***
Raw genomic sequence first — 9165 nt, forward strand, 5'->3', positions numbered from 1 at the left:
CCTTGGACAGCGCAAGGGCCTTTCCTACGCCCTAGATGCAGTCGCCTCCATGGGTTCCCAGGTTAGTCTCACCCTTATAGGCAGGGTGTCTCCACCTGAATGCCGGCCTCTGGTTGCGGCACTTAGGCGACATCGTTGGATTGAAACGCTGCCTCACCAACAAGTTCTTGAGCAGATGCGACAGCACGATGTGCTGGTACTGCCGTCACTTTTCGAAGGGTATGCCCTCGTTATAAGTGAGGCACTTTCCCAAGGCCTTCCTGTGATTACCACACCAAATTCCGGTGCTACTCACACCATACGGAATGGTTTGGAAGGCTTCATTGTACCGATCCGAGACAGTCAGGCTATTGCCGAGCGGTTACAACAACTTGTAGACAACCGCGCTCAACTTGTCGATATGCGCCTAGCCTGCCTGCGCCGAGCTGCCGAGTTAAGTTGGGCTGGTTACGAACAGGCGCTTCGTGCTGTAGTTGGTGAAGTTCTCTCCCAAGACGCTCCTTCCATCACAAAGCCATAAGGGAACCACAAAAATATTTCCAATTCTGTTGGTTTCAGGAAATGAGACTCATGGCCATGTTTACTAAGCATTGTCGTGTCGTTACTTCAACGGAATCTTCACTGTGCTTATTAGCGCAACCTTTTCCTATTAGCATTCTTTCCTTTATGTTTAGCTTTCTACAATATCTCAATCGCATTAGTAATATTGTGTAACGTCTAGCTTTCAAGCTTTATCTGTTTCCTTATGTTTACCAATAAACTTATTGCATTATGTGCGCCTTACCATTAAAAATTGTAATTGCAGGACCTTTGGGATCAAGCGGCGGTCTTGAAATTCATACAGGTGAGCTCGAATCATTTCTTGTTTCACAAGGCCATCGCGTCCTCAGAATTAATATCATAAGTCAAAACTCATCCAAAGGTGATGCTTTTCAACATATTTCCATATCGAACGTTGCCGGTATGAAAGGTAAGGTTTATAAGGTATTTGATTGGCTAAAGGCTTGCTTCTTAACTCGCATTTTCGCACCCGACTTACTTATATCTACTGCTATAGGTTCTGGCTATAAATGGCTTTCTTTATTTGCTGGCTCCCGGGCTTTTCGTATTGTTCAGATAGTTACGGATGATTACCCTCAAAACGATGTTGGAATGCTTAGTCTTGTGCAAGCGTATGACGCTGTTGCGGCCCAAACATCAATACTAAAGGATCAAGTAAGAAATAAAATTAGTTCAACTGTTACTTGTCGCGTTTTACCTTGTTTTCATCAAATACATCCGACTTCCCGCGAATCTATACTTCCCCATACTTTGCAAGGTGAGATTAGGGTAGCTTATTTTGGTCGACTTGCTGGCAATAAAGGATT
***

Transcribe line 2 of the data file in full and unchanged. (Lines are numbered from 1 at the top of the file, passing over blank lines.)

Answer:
CCTTGGACAGCGCAAGGGCCTTTCCTACGCCCTAGATGCAGTCGCCTCCATGGGTTCCCAGGTTAGTCTCACCCTTATAGGCAGGGTGTCTCCACCTGAATGCCGGCCTCTGGTTGCGGCACTTAGGCGACATCGTTGGATTGAAACGCTGCCTCACCAACAAGTTCTTGAGCAGATGCGACAGCACGATGTGCTGGTACTGCCGTCACTTTTCGAAGGGTATGCCCTCGTTATAAGTGAGGCACTTTCCCAAGGCCTTCCTGTGATTACCACACCAAATTCCGGTGCTACTCACACCATACGGAATGGTTTGGAAGGCTTCATTGTACCGATCCGAGACAGTCAGGCTATTGCCGAGCGGTTACAACAACTTGTAGACAACCGCGCTCAACTTGTCGATATGCGCCTAGCCTGCCTGCGCCGAGCTGCCGAGTTAAGTTGGGCTGGTTACGAACAGGCGCTTCGTGCTGTAGTTGGTGAAGTTCTCTCCCAAGACGCTCCTTCCATCACAAAGCCATAAGGGAACCACAAAAATATTTCCAATTCTGTTGGTTTCAGGAAATGAGACTCATGGCCATGTTTACTAAGCATTGTCGTGTCGTTACTTCAACGGAATCTTCACTGTGCTTATTAGCGCAACCTTTTCCTATTAGCATTCTTTCCTTTATGTTTAGCTTTCTACAATATCTCAATCGCATTAGTAATATTGTGTAACGTCTAGCTTTCAAGCTTTATCTGTTTCCTTATGTTTACCAATAAACTTATTGCATTATGTGCGCCTTACCATTAAAAATTGTAATTGCAGGACCTTTGGGATCAAGCGGCGGTCTTGAAATTCATACAGGTGAGCTCGAATCATTTCTTGTTTCACAAGGCCATCGCGTCCTCAGAATTAATATCATAAGTCAAAACTCATCCAAAGGTGATGCTTTTCAACATATTTCCATATCGAACGTTGCCGGTATGAAAGGTAAGGTTTATAAGGTATTTGATTGGCTAAAGGCTTGCTTCTTAACTCGCATTTTCGCACCCGACTTACTTATATCTACTGCTATAGGTTCTGGCTATAAATGGCTTTCTTTATTTGCTGGCTCCCGGGCTTTTCGTATTGTTCAGATAGTTACGGATGATTACCCTCAAAACGATGTTGGAATGCTTAGTCTTGTGCAAGCGTATGACGCTGTTGCGGCCCAAACATCAATACTAAAGGATCAAGTAAGAAATAAAATTAGTTCAACTGTTACTTGTCGCGTTTTACCTTGTTTTCATCAAATACATCCGACTTCCCGCGAATCTATACTTCCCCATACTTTGCAAGGTGAGATTAGGGTAGCTTATTTTGGTCGACTTGCTGGCAATAAAGGATT